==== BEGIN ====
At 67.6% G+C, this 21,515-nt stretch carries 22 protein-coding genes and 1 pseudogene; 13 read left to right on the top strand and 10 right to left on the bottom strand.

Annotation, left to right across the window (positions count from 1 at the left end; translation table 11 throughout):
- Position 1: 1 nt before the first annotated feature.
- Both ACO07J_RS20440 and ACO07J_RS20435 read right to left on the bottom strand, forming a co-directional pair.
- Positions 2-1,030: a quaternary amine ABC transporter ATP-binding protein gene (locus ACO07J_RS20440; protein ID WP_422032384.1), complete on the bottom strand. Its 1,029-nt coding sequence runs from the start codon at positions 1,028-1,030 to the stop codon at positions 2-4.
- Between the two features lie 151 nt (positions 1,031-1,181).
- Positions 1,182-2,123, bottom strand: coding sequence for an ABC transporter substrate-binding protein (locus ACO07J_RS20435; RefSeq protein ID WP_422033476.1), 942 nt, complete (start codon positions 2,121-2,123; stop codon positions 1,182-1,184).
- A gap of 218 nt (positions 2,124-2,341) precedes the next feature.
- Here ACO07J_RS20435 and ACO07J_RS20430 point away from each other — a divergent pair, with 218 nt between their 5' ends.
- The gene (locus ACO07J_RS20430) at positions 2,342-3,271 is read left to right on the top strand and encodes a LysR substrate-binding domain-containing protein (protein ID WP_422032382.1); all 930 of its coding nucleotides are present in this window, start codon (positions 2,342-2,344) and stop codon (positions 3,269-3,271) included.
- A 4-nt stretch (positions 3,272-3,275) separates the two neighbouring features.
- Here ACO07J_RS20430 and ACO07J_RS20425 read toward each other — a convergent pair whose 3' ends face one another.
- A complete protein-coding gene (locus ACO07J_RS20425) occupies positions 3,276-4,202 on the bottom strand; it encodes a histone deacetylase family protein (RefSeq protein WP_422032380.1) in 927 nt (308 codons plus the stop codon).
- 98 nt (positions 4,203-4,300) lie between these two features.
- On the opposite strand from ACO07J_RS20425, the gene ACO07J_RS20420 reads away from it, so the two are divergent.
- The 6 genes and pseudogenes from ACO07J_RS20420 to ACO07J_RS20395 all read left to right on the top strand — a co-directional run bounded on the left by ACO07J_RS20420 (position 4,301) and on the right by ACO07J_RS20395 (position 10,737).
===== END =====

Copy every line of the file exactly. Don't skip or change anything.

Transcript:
At 67.6% G+C, this 21,515-nt stretch carries 22 protein-coding genes and 1 pseudogene; 13 read left to right on the top strand and 10 right to left on the bottom strand.

Annotation, left to right across the window (positions count from 1 at the left end; translation table 11 throughout):
- Position 1: 1 nt before the first annotated feature.
- Both ACO07J_RS20440 and ACO07J_RS20435 read right to left on the bottom strand, forming a co-directional pair.
- Positions 2-1,030: a quaternary amine ABC transporter ATP-binding protein gene (locus ACO07J_RS20440; protein ID WP_422032384.1), complete on the bottom strand. Its 1,029-nt coding sequence runs from the start codon at positions 1,028-1,030 to the stop codon at positions 2-4.
- Between the two features lie 151 nt (positions 1,031-1,181).
- Positions 1,182-2,123, bottom strand: coding sequence for an ABC transporter substrate-binding protein (locus ACO07J_RS20435; RefSeq protein ID WP_422033476.1), 942 nt, complete (start codon positions 2,121-2,123; stop codon positions 1,182-1,184).
- A gap of 218 nt (positions 2,124-2,341) precedes the next feature.
- Here ACO07J_RS20435 and ACO07J_RS20430 point away from each other — a divergent pair, with 218 nt between their 5' ends.
- The gene (locus ACO07J_RS20430) at positions 2,342-3,271 is read left to right on the top strand and encodes a LysR substrate-binding domain-containing protein (protein ID WP_422032382.1); all 930 of its coding nucleotides are present in this window, start codon (positions 2,342-2,344) and stop codon (positions 3,269-3,271) included.
- A 4-nt stretch (positions 3,272-3,275) separates the two neighbouring features.
- Here ACO07J_RS20430 and ACO07J_RS20425 read toward each other — a convergent pair whose 3' ends face one another.
- A complete protein-coding gene (locus ACO07J_RS20425) occupies positions 3,276-4,202 on the bottom strand; it encodes a histone deacetylase family protein (RefSeq protein WP_422032380.1) in 927 nt (308 codons plus the stop codon).
- 98 nt (positions 4,203-4,300) lie between these two features.
- On the opposite strand from ACO07J_RS20425, the gene ACO07J_RS20420 reads away from it, so the two are divergent.
- The 6 genes and pseudogenes from ACO07J_RS20420 to ACO07J_RS20395 all read left to right on the top strand — a co-directional run bounded on the left by ACO07J_RS20420 (position 4,301) and on the right by ACO07J_RS20395 (position 10,737).